Economic functions of nomadism in Ireland

398 Words2 Pages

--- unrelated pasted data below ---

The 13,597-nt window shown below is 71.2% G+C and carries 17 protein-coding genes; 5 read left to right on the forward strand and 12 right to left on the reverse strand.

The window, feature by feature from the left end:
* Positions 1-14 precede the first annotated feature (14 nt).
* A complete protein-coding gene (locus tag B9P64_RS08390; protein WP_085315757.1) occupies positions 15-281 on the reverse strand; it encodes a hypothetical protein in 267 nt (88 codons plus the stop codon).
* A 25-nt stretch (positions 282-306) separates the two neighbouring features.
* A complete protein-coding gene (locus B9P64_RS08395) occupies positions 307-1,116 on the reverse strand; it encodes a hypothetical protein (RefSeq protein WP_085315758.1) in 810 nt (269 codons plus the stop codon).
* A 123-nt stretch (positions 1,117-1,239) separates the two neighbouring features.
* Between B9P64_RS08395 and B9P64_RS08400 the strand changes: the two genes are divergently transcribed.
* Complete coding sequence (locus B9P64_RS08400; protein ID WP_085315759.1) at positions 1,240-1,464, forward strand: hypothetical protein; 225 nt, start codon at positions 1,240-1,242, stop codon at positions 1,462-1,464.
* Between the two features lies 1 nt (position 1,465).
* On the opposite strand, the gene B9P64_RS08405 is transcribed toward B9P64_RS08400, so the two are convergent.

Outline the social and economic functions of nomadism in relation to the Irish Traveller experience? Self employment plays a massive role in the life of an Irish nomad. Times have changed within Ireland and the employment of an Irish traveller has become limited. Due to the economic change of Ireland itself travellers are no longer needed to complete jobs just as tin smithing but rather have turned to occupations and travelling sales people as well as collecting for recycling old clothing etc. Due to lack of work and no fixed abode to claim social welfare in Ireland, Irish travellers have financial strain as the cost of keeping travelling expenses can be high. Kinship plays a massive role in the world of a traveller and “It serves ‘the function of allowing families, which normally travel together, to meet a wider range of kin so that news is shared and young people can come into contact with a wide range of potential marriage partners” (McDonagh 1994, p97). This has become strained in today’s Irish society as due to reputation that all Irish travellers have been painted with they often feel force to abandon their place of rest to avoid social tension between the settled of that particular area. It is perhaps their nomadism, a strong cultural/family identity and their general marginalisation from mainstream society that has influenced the nature and structure of Traveller work patterns. They lived on their wits and like other Traveller and Gypsy groups they adapted to new employment niches in the 'mainstream' economy as and when they presented themselves. The common feature to all the types of different occupations was that they typically revolved around nomadism and self-employment. They were a vital niche in the economy of the pre-industrialised Ireland of the 1950s as they bartered, sold and recycled items that the settled population found difficult
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